• [25] F. Cushman and A. Morris, “Habitual control of goal selection in humans,” Proceedings of the National Academy of Sciences (PNAS), vol. 112, no. 45, pp. 13 817–13 822, 2015.
  • [26] M. Keramati, P. Smittenaar, R. J. Dolan, and P. Dayan, “Adaptive integration of habits into depth-limited planning defines a habitual goal-directed spectrum,” Proceedings of the National Academy of Sciences (PNAS), vol. 113, no. 45, pp. 12 868–12 873, 2016.
  • [27] W. Kool, S. Gershman, and F. Cushman, “Planning complexity registers as a cost in metacontrol,” Cognitive Neuroscience, vol. 30, no. 10, pp. 1391–1404, 2018.
  • [28] T. P. Lillicrap, J. J. Hunt, A. Pritzel, N. Heess, T. Erez, Y. Tassa, D. Silver, and D. Wierstra, “Continuous control with deep reinforcement learning,” in International Conference on Learning Representations (ICLR), 2016.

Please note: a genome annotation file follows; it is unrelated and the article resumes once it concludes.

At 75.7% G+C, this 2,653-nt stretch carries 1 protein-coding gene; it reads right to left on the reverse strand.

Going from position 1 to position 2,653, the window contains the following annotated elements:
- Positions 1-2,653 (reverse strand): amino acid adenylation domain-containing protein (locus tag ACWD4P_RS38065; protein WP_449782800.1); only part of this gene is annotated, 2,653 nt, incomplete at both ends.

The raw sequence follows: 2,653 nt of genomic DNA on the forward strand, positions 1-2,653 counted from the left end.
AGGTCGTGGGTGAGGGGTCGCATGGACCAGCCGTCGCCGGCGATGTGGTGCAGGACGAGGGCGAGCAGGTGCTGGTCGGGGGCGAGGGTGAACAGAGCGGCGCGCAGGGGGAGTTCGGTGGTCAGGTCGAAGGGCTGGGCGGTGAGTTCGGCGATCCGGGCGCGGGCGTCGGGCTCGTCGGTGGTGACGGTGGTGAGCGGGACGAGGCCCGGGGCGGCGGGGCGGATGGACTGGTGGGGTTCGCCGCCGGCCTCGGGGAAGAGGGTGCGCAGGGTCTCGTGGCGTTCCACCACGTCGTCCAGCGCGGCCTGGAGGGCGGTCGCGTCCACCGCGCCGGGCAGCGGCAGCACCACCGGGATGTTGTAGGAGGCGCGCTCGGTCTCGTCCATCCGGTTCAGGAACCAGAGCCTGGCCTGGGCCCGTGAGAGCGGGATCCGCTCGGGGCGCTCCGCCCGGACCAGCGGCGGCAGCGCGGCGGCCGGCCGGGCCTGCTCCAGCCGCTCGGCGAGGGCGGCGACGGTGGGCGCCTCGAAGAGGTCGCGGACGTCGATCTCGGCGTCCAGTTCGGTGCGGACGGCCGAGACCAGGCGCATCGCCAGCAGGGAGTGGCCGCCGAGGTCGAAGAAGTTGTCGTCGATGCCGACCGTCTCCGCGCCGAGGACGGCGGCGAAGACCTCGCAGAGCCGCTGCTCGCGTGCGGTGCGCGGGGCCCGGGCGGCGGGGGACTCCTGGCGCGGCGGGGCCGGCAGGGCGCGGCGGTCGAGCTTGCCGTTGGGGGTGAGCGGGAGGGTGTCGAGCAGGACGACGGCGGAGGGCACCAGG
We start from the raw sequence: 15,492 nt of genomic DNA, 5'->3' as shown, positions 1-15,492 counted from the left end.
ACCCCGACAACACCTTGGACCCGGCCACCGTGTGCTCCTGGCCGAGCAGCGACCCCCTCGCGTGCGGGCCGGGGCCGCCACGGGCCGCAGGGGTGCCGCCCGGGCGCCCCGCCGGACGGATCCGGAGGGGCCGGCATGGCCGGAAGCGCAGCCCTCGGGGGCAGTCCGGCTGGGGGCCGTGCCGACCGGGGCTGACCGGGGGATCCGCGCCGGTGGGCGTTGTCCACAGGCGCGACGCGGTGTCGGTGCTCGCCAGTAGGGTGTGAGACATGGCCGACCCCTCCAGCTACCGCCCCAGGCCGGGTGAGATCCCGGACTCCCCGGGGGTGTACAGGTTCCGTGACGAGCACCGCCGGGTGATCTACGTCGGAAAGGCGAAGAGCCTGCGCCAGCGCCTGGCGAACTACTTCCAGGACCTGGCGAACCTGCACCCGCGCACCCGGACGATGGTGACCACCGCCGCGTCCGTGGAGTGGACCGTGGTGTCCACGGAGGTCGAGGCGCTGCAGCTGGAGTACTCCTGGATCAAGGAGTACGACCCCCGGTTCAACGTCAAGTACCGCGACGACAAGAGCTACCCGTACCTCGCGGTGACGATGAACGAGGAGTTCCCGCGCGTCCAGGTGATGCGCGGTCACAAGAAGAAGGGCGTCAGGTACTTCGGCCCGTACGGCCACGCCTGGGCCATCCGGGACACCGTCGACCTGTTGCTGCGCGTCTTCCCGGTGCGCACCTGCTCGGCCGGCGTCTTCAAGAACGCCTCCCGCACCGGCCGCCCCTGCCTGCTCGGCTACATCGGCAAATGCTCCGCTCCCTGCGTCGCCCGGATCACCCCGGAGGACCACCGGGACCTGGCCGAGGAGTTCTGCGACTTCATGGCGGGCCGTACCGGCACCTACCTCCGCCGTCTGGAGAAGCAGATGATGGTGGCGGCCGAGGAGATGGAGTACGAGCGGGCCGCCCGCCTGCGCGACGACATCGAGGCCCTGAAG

• [29] H. V. Hasselt, Reinforcement learning in continuous state and action spaces.   Springer, Berlin, Heidelberg, 2012, pp. 207–251.
  • [30] D. Kingma and J. Ba, “Adam: A method for stochastic optimization,” in Proceedings of the International Conference on Learning Representations (ICLR), 2014.
  • [31] E. Rohmer, S. Singh, and M. Freese, “V-rep: A versatile and scalable robot simulation framework,” in Proceedings of the IEEE/RSJ International Conference on Intelligent Robots and Systems (IROS), 2013, pp. 1321–1326.
  • [32] M. Kerzel, E. Strahl, S. Magg, N. Navarro-Guerrero, S. Heinrich, and S. Wermter, “NICO - neuro-inspired companion: A developmental humanoid robot platform for multimodal interaction,” in Proceedings of the IEEE International Symposium on Robot and Human Interactive Communication (RO-MAN), 2017, pp. 113–120.